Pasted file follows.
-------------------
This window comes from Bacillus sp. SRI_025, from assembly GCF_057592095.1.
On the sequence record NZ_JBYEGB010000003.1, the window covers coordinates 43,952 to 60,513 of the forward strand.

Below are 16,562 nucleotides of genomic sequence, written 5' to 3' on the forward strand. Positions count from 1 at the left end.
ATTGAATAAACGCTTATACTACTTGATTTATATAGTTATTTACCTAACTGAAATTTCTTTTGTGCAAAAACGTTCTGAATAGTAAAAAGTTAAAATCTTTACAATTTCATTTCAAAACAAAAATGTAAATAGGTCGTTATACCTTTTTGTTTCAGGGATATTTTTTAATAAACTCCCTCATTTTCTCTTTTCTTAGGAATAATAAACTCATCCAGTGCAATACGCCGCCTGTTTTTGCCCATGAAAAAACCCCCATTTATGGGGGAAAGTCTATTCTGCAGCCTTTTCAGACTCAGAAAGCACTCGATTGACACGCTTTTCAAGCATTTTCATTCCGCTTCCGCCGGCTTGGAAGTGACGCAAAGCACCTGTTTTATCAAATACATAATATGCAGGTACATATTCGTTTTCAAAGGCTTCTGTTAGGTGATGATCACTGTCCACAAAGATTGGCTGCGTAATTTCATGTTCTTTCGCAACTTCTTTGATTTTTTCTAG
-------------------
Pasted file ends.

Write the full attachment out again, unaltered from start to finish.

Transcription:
This window comes from Bacillus sp. SRI_025, from assembly GCF_057592095.1.
On the sequence record NZ_JBYEGB010000003.1, the window covers coordinates 43,952 to 60,513 of the forward strand.

Below are 16,562 nucleotides of genomic sequence, written 5' to 3' on the forward strand. Positions count from 1 at the left end.
ATTGAATAAACGCTTATACTACTTGATTTATATAGTTATTTACCTAACTGAAATTTCTTTTGTGCAAAAACGTTCTGAATAGTAAAAAGTTAAAATCTTTACAATTTCATTTCAAAACAAAAATGTAAATAGGTCGTTATACCTTTTTGTTTCAGGGATATTTTTTAATAAACTCCCTCATTTTCTCTTTTCTTAGGAATAATAAACTCATCCAGTGCAATACGCCGCCTGTTTTTGCCCATGAAAAAACCCCCATTTATGGGGGAAAGTCTATTCTGCAGCCTTTTCAGACTCAGAAAGCACTCGATTGACACGCTTTTCAAGCATTTTCATTCCGCTTCCGCCGGCTTGGAAGTGACGCAAAGCACCTGTTTTATCAAATACATAATATGCAGGTACATATTCGTTTTCAAAGGCTTCTGTTAGGTGATGATCACTGTCCACAAAGATTGGCTGCGTAATTTCATGTTCTTTCGCAACTTCTTTGATTTTTTCTAG